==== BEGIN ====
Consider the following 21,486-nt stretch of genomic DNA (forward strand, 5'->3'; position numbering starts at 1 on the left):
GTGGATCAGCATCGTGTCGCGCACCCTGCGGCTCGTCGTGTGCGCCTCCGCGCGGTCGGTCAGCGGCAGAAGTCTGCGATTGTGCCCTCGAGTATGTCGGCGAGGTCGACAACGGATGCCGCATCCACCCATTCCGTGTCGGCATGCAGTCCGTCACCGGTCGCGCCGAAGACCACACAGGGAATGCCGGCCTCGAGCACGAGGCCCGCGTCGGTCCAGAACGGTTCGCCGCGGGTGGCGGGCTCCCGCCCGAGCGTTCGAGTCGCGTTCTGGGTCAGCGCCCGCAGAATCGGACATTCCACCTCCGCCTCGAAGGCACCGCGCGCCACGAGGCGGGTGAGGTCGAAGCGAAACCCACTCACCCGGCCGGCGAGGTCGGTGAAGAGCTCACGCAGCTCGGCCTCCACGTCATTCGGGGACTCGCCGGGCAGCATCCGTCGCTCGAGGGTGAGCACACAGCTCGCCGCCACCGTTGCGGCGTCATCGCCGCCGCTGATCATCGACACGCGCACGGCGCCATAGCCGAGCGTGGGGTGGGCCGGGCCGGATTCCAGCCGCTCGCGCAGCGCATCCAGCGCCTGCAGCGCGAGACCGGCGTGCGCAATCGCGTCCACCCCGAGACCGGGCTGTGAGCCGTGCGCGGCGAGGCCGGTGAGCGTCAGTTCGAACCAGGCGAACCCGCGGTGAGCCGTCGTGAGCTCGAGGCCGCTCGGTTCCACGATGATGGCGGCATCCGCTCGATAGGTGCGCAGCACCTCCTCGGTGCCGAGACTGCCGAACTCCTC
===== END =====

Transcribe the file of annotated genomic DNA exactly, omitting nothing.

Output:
Consider the following 21,486-nt stretch of genomic DNA (forward strand, 5'->3'; position numbering starts at 1 on the left):
GTGGATCAGCATCGTGTCGCGCACCCTGCGGCTCGTCGTGTGCGCCTCCGCGCGGTCGGTCAGCGGCAGAAGTCTGCGATTGTGCCCTCGAGTATGTCGGCGAGGTCGACAACGGATGCCGCATCCACCCATTCCGTGTCGGCATGCAGTCCGTCACCGGTCGCGCCGAAGACCACACAGGGAATGCCGGCCTCGAGCACGAGGCCCGCGTCGGTCCAGAACGGTTCGCCGCGGGTGGCGGGCTCCCGCCCGAGCGTTCGAGTCGCGTTCTGGGTCAGCGCCCGCAGAATCGGACATTCCACCTCCGCCTCGAAGGCACCGCGCGCCACGAGGCGGGTGAGGTCGAAGCGAAACCCACTCACCCGGCCGGCGAGGTCGGTGAAGAGCTCACGCAGCTCGGCCTCCACGTCATTCGGGGACTCGCCGGGCAGCATCCGTCGCTCGAGGGTGAGCACACAGCTCGCCGCCACCGTTGCGGCGTCATCGCCGCCGCTGATCATCGACACGCGCACGGCGCCATAGCCGAGCGTGGGGTGGGCCGGGCCGGATTCCAGCCGCTCGCGCAGCGCATCCAGCGCCTGCAGCGCGAGACCGGCGTGCGCAATCGCGTCCACCCCGAGACCGGGCTGTGAGCCGTGCGCGGCGAGGCCGGTGAGCGTCAGTTCGAACCAGGCGAACCCGCGGTGAGCCGTCGTGAGCTCGAGGCCGCTCGGTTCCACGATGATGGCGGCATCCGCTCGATAGGTGCGCAGCACCTCCTCGGTGCCGAGACTGCCGAACTCCTC